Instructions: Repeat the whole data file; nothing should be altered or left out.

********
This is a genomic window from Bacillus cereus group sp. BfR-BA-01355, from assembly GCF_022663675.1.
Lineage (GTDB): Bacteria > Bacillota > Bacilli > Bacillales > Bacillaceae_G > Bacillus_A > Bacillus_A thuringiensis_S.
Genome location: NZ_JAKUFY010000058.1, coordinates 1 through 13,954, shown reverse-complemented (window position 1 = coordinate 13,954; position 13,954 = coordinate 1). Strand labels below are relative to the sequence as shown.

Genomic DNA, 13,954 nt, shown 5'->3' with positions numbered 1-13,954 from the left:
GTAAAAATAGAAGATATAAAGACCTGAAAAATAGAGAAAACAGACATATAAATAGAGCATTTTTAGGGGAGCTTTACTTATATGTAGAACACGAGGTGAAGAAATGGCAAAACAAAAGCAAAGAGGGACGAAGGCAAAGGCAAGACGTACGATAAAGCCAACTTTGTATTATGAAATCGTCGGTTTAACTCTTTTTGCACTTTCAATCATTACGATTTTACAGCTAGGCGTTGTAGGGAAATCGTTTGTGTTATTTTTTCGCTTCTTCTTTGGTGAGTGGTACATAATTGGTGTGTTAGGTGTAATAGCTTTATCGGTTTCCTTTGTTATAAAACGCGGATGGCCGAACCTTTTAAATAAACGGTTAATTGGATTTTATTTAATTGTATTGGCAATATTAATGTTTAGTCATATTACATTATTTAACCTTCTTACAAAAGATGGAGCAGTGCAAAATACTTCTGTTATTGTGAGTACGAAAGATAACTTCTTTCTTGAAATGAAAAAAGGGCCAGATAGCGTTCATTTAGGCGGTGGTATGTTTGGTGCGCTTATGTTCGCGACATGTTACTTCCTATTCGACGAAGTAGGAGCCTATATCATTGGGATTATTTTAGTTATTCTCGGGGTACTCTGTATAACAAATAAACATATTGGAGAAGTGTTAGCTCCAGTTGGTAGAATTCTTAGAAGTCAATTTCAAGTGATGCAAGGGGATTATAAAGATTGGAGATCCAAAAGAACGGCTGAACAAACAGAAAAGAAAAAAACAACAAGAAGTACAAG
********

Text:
This is a genomic window from Bacillus cereus group sp. BfR-BA-01355, from assembly GCF_022663675.1.
Lineage (GTDB): Bacteria > Bacillota > Bacilli > Bacillales > Bacillaceae_G > Bacillus_A > Bacillus_A thuringiensis_S.
Genome location: NZ_JAKUFY010000058.1, coordinates 1 through 13,954, shown reverse-complemented (window position 1 = coordinate 13,954; position 13,954 = coordinate 1). Strand labels below are relative to the sequence as shown.

Genomic DNA, 13,954 nt, shown 5'->3' with positions numbered 1-13,954 from the left:
GTAAAAATAGAAGATATAAAGACCTGAAAAATAGAGAAAACAGACATATAAATAGAGCATTTTTAGGGGAGCTTTACTTATATGTAGAACACGAGGTGAAGAAATGGCAAAACAAAAGCAAAGAGGGACGAAGGCAAAGGCAAGACGTACGATAAAGCCAACTTTGTATTATGAAATCGTCGGTTTAACTCTTTTTGCACTTTCAATCATTACGATTTTACAGCTAGGCGTTGTAGGGAAATCGTTTGTGTTATTTTTTCGCTTCTTCTTTGGTGAGTGGTACATAATTGGTGTGTTAGGTGTAATAGCTTTATCGGTTTCCTTTGTTATAAAACGCGGATGGCCGAACCTTTTAAATAAACGGTTAATTGGATTTTATTTAATTGTATTGGCAATATTAATGTTTAGTCATATTACATTATTTAACCTTCTTACAAAAGATGGAGCAGTGCAAAATACTTCTGTTATTGTGAGTACGAAAGATAACTTCTTTCTTGAAATGAAAAAAGGGCCAGATAGCGTTCATTTAGGCGGTGGTATGTTTGGTGCGCTTATGTTCGCGACATGTTACTTCCTATTCGACGAAGTAGGAGCCTATATCATTGGGATTATTTTAGTTATTCTCGGGGTACTCTGTATAACAAATAAACATATTGGAGAAGTGTTAGCTCCAGTTGGTAGAATTCTTAGAAGTCAATTTCAAGTGATGCAAGGGGATTATAAAGATTGGAGATCCAAAAGAACGGCTGAACAAACAGAAAAGAAAAAAACAACAAGAAGTACAAG